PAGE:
State DOTs Bracing for Potential Changes to 5G Spectrum

In a White House press briefing on April 12, President Trump committed his administration to “freeing up as much wireless spectrum as needed” to speed up the build out 5G wireless networks; a move that could open the 5.9 GHz transmission band, currently reserved for transportation communication needs, for other commercial uses.

[Above: Official White House Photo by Tia Dufour.]

“Secure 5G networks will absolutely be a vital link to America’s prosperity and national security in the 21st century,” the president said. “5G will be as much as 100 times faster than the current 4G cellular networks. It will transform the way our citizens work, learn, communicate, and travel. It will make American farms more productive, American manufacturing more competitive, and American healthcare better and more accessible. Basically, it covers almost everything, when you get right down to it.”

Graphic by the USDOT

State departments of transportation are concerned, however, that future spectrum auctions could include the 5.9 GHz band; a move Federal Communications Corporation Commissioner Mike O’Rielly publicly supported in comments he made last year.

“The reality is that the entire debate has gravitated away from the type of sharing regime envisioned,” he said. “Instead, the commission should move past this and initiate a rulemaking to reallocate at least 45 megahertz of the band, which is completely unused today for automobile safety.”

To help speed up the deployment of 5G technology, President Trump said that the FCC is changing the physical cellular infrastructure permitting process local governments must follow.

FCC Chairman Ajit Pai. Official White House Photo by Tia Dufour.

“They must now approve new physical infrastructure within 90 days, instead of many years … and there is now a cap on the unreasonable fees local governments often charge,” he stressed. “[Those] changes will contribute greatly to building high-speed networks across America.”

The president added that, by the end of this year, the United States will have 92 5G deployments in markets nationwide.  “And we’re going to accelerate that pace greatly,” he emphasized.

FCC Chairman Ajit Pai added during the briefing that his agency is engaging in several other initiatives to spur the broader deployment of 5G networks in the U.S.:

  • “We’re freeing up spectrum, the invisible airwaves that carry wireless traffic. We finished our first 5G spectrum auction in January, and we’re holding a second, right now, that has already generated almost $2 billion in bids. We also intend to start [our] third 5G spectrum auction on December 10 of this year. This will be the largest spectrum auction in American history; we will be selling 3,400 megahertz in three different bands.”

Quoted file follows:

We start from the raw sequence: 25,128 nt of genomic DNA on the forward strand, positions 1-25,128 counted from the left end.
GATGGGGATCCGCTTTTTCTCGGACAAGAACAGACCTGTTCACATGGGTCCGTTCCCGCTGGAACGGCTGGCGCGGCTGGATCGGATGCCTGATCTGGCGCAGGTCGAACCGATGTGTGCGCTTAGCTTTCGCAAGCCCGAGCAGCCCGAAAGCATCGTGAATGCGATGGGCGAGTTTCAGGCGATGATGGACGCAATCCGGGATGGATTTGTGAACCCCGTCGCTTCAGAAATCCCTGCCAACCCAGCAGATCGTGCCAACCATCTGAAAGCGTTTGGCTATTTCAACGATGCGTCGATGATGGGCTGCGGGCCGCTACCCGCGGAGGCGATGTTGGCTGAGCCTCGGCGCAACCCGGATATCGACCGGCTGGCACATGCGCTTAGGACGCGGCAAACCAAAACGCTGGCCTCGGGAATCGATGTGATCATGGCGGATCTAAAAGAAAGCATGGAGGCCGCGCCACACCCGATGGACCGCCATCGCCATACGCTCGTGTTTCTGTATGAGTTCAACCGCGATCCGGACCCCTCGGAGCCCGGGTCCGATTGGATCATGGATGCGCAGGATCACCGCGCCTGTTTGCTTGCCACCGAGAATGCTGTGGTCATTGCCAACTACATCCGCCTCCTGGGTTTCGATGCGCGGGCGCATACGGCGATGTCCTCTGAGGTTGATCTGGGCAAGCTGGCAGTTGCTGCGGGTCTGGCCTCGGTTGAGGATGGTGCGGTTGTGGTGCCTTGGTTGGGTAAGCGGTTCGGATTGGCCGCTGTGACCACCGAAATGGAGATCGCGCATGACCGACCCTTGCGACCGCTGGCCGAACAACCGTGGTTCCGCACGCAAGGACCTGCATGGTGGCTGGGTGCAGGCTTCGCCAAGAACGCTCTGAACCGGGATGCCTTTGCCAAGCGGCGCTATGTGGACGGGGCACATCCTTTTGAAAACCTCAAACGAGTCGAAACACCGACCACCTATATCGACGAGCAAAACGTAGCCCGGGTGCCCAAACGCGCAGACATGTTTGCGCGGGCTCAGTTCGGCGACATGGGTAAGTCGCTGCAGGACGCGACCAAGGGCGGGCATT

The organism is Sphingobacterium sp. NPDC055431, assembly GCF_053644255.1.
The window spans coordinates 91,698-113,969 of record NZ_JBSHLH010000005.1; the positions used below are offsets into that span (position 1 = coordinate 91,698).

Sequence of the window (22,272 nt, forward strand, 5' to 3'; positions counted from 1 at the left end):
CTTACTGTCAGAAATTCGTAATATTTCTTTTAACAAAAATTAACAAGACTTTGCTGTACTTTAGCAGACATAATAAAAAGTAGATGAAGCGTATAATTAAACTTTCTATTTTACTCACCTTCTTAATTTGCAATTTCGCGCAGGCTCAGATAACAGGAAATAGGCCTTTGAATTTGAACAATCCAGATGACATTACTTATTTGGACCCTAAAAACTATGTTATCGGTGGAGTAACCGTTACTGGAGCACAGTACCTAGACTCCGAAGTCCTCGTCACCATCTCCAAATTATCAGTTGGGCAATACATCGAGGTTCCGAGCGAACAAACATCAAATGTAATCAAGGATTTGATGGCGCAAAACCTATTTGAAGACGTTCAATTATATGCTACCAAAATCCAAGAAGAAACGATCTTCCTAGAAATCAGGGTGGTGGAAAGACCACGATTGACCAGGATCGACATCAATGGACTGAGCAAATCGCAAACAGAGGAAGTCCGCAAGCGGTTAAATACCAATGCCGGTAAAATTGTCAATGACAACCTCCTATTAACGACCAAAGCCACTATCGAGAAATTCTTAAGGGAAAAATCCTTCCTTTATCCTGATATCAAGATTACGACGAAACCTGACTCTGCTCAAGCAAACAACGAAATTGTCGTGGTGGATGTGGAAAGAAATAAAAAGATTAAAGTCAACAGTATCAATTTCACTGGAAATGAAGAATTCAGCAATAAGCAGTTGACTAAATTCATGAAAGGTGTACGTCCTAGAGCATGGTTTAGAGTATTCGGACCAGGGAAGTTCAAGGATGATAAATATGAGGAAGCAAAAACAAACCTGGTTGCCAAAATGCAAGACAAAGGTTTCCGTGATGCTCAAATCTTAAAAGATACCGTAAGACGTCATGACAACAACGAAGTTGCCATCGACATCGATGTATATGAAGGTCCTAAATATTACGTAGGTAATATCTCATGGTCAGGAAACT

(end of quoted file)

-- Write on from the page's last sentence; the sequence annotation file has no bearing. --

• “We’re making it easier to install wireless infrastructure. [Since] 5G will rely heavily on a web of small antennas, the size of a pizza box, [they] shouldn’t have to jump through the same regulatory hoops as a 200-foot cell tower.”
  • “We’ve taken action to encourage the deployment of optical fiber. That is because 5G isn’t just about wireless. We’ll also need strong fiber networks to carry 5G traffic once it goes from the air to the ground.”
  • The FCC aims to create a $20.4 billion Rural Digital Opportunity Fund; supporting the development of “next-generation networks” in America’s heartland to support future deployment of 5G technologies.

The American Association of State Highway and Transportation Officials stated in comments filed with the U.S. Department of Transportation in late February that “future cooperative and collaborative development” especially where 5G technologies are concerned “needs to occur without disrupting investments” in current technology.

“Cooperative systems achieved through communication between vehicles, infrastructure, and other users will provide an enhanced layer of safety and must be advanced,” the organization said in its Feb. 20 comment letter. “This ability to communicate will be essential for extending the range of vehicle-based sensing and achieving the full potential of safety benefits envisioned by connected and automated vehicles or CAVs.”

AASHTO pointed out that such “collaboration” will take time, which is why “it is critical” that the current 5.9 GHz communication spectrum band “continue to be reserved for transportation safety purposes.”


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